What is whey protein?
Whey protein is one of the two proteins found in milk, with the other being casein. When a coagulant (usually renin) is added to milk, the curds (casein) and whey separate. Whey protein is the water-soluble part of milk.
What is the usage of whey protein?
Whey is used as a protein supplement. It is very useful for hitting targeted daily protein goals. Whey is absorbed faster than other forms of protein, which means it also increases muscle protein synthesis used to break a fasted state.
What are health benefits of whey protein?
Whey also delivers a large amount of the amino acid L-cysteine, which can alleviate deficiencies that occur during aging and diabetes, as well as other conditions. While whey has also been claimed to increase fat loss, this is a function of protein, rather than the whey itself. This means that the whey itself does not reduce fat, but taking in more protein often aids with fat loss efforts.
Are there are side effects of whey protein?
Whey does not harm the liver or kidneys, but it can worsen pre-existing damage. People with damaged livers or kidneys should exercise caution when increasing protein intake quickly without the guidance of a doctor. Remember! do not confuse whey with milk protein or casein protein.
Things to keep in mind for whey protein:
- Whey protein is chemically non-stimulatory, but may provide energy via means of caloric consumption and an insulin spike from the amino acids.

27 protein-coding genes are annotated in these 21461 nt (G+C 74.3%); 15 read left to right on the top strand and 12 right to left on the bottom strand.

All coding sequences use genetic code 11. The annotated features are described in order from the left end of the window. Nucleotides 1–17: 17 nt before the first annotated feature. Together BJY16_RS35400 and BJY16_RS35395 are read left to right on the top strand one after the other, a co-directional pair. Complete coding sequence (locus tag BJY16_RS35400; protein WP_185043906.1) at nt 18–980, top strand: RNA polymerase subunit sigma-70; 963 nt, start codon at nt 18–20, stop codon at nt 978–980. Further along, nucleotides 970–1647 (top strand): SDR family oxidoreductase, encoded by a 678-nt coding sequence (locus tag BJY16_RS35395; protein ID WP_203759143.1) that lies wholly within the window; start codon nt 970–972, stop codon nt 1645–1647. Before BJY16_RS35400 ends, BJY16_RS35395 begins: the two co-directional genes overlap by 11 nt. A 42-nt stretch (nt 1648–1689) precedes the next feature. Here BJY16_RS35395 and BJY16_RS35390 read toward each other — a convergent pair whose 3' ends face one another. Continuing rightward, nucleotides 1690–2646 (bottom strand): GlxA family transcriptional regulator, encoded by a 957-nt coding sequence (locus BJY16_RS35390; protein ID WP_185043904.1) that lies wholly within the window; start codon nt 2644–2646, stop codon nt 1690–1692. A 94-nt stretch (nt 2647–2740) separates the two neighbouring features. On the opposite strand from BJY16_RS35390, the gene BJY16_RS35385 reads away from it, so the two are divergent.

- Unflavored whey protein tends to be described as having a “broth, diacetyl, sourness, and/or bitter” taste, hence why Whey is routinely flavored as supplements.
- This bitter taste, especially that of the hydrolyzed whey (very bitter) can be somewhat negated by sucralose, fructose, sucrose, 5’AMP, 5’AMP disodium, sodium acetate and monosodium glutamate (MSG). Table salt is partially effective, while the combination of cold water and a sour stimulus can suppress bitterness.
What amount of whey protein should be used?
The amount of whey protein to supplement depends on individual daily protein goals, such as:
- If you are an athlete or highly active person attempting to lose body fat while preserving lean muscle mass, a daily intake of 1.5-2.2g/kg bodyweight (0.68-1g/lb. bodyweight) is a good goal.
- If you are an athlete or highly active person, or you are attempting to lose body fat while preserving lean mass, then a daily intake of 1.0-1.5g/kg bodyweight (0.45-0.68g/lb. bodyweight) is a good goal.
- If you are sedentary and not looking to change body composition, a daily target of 0.8g/kg bodyweight (0.36g/lb. bodyweight) is a good goal.
- If daily protein targets are achieved through dietary protein alone, supplementation is unnecessary. Obese individuals should not follow the above recommendations, as bodyweight calculations would result in very high dosages. Obese people should calculate their protein targets based off of what their weight would be, assuming an overweight BMI.